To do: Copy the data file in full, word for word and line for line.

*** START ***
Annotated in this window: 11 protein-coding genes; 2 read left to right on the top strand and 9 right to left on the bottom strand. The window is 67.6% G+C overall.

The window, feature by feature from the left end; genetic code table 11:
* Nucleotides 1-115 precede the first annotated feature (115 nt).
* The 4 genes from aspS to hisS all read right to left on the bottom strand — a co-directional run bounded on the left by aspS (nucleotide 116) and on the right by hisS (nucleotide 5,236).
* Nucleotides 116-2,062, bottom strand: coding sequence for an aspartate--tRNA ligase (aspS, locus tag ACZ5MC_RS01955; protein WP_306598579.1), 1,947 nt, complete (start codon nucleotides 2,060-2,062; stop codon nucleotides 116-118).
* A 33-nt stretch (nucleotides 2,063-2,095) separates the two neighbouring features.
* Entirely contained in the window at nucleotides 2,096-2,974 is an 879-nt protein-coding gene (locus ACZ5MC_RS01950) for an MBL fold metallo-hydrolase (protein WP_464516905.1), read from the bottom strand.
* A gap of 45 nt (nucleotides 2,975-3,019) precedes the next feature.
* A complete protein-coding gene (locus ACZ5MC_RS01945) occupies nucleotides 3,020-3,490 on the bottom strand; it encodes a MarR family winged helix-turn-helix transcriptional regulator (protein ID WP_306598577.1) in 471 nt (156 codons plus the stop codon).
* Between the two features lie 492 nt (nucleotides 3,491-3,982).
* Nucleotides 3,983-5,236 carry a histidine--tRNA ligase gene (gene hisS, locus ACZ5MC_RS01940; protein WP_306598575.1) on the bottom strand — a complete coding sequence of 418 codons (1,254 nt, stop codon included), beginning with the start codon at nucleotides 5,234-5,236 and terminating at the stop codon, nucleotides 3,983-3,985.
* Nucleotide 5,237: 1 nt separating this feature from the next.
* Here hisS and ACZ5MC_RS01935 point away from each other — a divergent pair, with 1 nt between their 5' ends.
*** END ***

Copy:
Annotated in this window: 11 protein-coding genes; 2 read left to right on the top strand and 9 right to left on the bottom strand. The window is 67.6% G+C overall.

The window, feature by feature from the left end; genetic code table 11:
* Nucleotides 1-115 precede the first annotated feature (115 nt).
* The 4 genes from aspS to hisS all read right to left on the bottom strand — a co-directional run bounded on the left by aspS (nucleotide 116) and on the right by hisS (nucleotide 5,236).
* Nucleotides 116-2,062, bottom strand: coding sequence for an aspartate--tRNA ligase (aspS, locus tag ACZ5MC_RS01955; protein WP_306598579.1), 1,947 nt, complete (start codon nucleotides 2,060-2,062; stop codon nucleotides 116-118).
* A 33-nt stretch (nucleotides 2,063-2,095) separates the two neighbouring features.
* Entirely contained in the window at nucleotides 2,096-2,974 is an 879-nt protein-coding gene (locus ACZ5MC_RS01950) for an MBL fold metallo-hydrolase (protein WP_464516905.1), read from the bottom strand.
* A gap of 45 nt (nucleotides 2,975-3,019) precedes the next feature.
* A complete protein-coding gene (locus ACZ5MC_RS01945) occupies nucleotides 3,020-3,490 on the bottom strand; it encodes a MarR family winged helix-turn-helix transcriptional regulator (protein ID WP_306598577.1) in 471 nt (156 codons plus the stop codon).
* Between the two features lie 492 nt (nucleotides 3,491-3,982).
* Nucleotides 3,983-5,236 carry a histidine--tRNA ligase gene (gene hisS, locus ACZ5MC_RS01940; protein WP_306598575.1) on the bottom strand — a complete coding sequence of 418 codons (1,254 nt, stop codon included), beginning with the start codon at nucleotides 5,234-5,236 and terminating at the stop codon, nucleotides 3,983-3,985.
* Nucleotide 5,237: 1 nt separating this feature from the next.
* Here hisS and ACZ5MC_RS01935 point away from each other — a divergent pair, with 1 nt between their 5' ends.